Kidron of Spirit Wind
KIDRON was born 1st December 1987, sired by Farkle of Sepp-Alta (by Uelen's Beowulf of Sepp-Alta ex Seppineau's Oka of Windigo) out of Holly of Sepp-Alta (by Ash of Markovo ex Alma of Sepp-Alta). She was rather a throwback to the Harry Wheeler dogs, a big long-coated bitch whose usual weight was around 53 pounds (24 Kg). Her size and coat limited her speed somewhat, but not her heart and determination! Allan Gagnon and Bill Shearer would have loved her.
When we returned to Canada in 1993 to settle in the Yukon Territory, the wild and rough trails of the bush between the Miners' Range and Lake Laberge came as a rude shock both to the dogs and their drivers Jeffrey and Isa. KIDRON proved a rock of strength and reassurance to us in those first difficult seasons of adjustment. No matter what happened, no matter where we went, KIDRON would always get us home safe and sound. Soon we developed faster, younger leaders like SEPALLEO, but KIDRON continued to lead the second string and to lead exploration teams in attempting unfamiliar or difficult trails. I took teams led by Kidron and Zirconia into steep mountain trails in the Range where I would never have dared to go with the first-string team.
KIDRON was also invaluable in training our youngsters. Her steady, unflappable nature and her honest working attitude (we called her "our Scotch Presbyterian leaddog" and nicknamed her "Kiddles MacFiddles") provided a strong good example for flighty green-broke pups and callow yearlings. Her ability to perform at single lead made her particularly useful with small tricycle wheel-rig puppy teams.
As well as being a staunchly honest and reliable utility leader, KIDRON was a cherished friend and sidekick of Seppala Kennels' owner J. Jeffrey Bragg. She was a beloved "girlfriend" second only to DREAMA in those early years. Kid died in 2001 and I still miss her greatly. For everything that you were and all that you gave us, thank you, KIDRON — I shall never forget you.
Zirconia of Sepp-Alta
ZIRCONIA was one of our cherished "Powder people." Sired by the immortal UELEN's BEOWULF OF SEPP-ALTA (by Surgut of Markovo ex Helen of Markovo) out of POWDER OF MARKOVO (by Nutok of Markovo ex S-A Athena of Markovo), born 21 March 1988, Zirc represented a strong and nostalgic connection for Isa and myself to the breedings of our Markovo Kennels days in the 1970s. Like KIDRON, she was a big bitch who usually weighed 53 pounds (24 Kg.) and she had the rough, rawboned appearance that was characteristic of her famous sire.
Zirc made her own decisions about trails and trail conditions. She was especially wary of overflow and when she saw standing water on the trail would just come haw with an apologetic but determined look that said, "Sorry, Boss, but that there's open water up ahead and it just ain't safe, so we better turn around and head back home. Hope you don't mind too much!"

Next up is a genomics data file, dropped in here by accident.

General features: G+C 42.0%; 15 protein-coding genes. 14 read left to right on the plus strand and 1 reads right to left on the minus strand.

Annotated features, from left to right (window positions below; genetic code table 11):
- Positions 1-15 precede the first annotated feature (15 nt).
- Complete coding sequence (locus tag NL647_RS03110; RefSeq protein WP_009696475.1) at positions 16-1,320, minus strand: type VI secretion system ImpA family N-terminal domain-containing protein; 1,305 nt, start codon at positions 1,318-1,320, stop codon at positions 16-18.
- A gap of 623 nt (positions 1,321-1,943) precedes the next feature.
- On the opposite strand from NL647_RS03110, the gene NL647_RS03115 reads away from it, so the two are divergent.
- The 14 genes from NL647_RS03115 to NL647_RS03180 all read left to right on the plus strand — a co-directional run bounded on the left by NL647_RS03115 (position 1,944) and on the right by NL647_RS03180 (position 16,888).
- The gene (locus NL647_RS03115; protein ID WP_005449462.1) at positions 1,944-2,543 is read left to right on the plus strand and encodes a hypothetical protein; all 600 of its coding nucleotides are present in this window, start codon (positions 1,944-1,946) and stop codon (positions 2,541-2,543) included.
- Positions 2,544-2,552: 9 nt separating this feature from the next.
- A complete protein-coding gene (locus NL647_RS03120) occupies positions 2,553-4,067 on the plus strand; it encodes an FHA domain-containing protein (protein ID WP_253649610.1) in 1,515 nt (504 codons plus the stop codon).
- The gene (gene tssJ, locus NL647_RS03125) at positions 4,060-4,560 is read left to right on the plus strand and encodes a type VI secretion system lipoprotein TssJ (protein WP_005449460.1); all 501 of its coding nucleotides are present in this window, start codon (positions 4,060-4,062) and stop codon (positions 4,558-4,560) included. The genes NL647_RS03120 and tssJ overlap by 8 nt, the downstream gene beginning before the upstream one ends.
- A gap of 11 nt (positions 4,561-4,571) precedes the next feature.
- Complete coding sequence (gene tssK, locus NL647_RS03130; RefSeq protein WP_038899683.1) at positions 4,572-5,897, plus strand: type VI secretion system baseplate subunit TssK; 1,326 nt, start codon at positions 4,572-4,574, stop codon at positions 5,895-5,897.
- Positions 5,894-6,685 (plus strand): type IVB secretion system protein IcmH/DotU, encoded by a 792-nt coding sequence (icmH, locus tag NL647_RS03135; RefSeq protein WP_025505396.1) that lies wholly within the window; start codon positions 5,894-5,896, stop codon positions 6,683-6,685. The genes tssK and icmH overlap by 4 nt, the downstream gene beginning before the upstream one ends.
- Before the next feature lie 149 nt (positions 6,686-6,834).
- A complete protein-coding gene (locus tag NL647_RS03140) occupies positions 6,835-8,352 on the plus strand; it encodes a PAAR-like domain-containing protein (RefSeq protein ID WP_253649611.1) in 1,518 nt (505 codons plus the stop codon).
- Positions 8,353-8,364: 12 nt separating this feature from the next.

ZIRCONIA joined forces with KIDRON to lead Jeffrey's slower second-string team in the Yukon. She was the quintessential utility leader: up to the toughest chores of exploring unfamiliar trails, leading excursions into the Miners' Range that demanded extreme caution and steadiness when the snow was deep, the trail unknown, or the descent from the mountains rocky and treacherous.
At the age of nearly ten in December of 1997, ZIRCONIA gave us her greatest gift, the P-litter sired by our Russian import SHAKAL IZ SOLOVYEV. She raised her pups with the same seriousness and dedication that she gave as a leader. The P-litter were very fine sleddogs and often made up around half of Jeffrey's first-string team in the closing years of the 20th century.
ZIRCONIA had an honest, strong, unshakeable personality all her own. She did things her own way, according to her own conscience. She could be annoying with her noisy barking in the kennel and her independent decisions on the trail, but when the chips were down, Zirc was one of the leaders you had to trust. For all that you did for us, those years of honest service, thank you, ZIRCONIA.
River View's Hurley
HURLEY was acquired by Seppala Kennels on Jeffrey's watershed visit to Carolyn Ritter's River View Kennels in 1991; he was just coming into full maturity then, and Carolyn was quite reluctant to part with him. HURLEY's sire was JAZZ OF WINDIGO (by Fast Fred of Sepp-Alta ex Dynamikos Badger of Windigo) out of POWDER OF MARKOVO (by Nutok of Markovo ex S-A Athena of Markovo).
As soon as we got HURLEY back to Spain, Jeffrey tried to make a leader out of him using the Fishback method of leader training. I mowed a small circuit of connected paths in the tall grass of our little olive orchard and worked the poor boy on foot with harness, ten-foot line and trekking belt! He was mentally too young for that kind of foolishness, I now believe. Perhaps it gave him some notions of gee and haw, but it also injected a lot of anxiety into the idea of following commands. HURLEY did become a reasonable leader, but he felt the strain of the position. Later on in the Yukon, he began to react against leading by looking for a way out -- sometimes taking unauthorised turns or trying to come haw and go back home. Big and strong as he was, he made an ideal wheel dog, so we began hooking him mostly in wheel position next to the sled, where he happily worked at full capacity. He remained useful as a leader in rig training or (especially) on the homeward leg of longer distance runs -- hooking HURLEY up front anytime after the turnaround point would give the main leader a rest and provide a strong drive in the latter part of the run.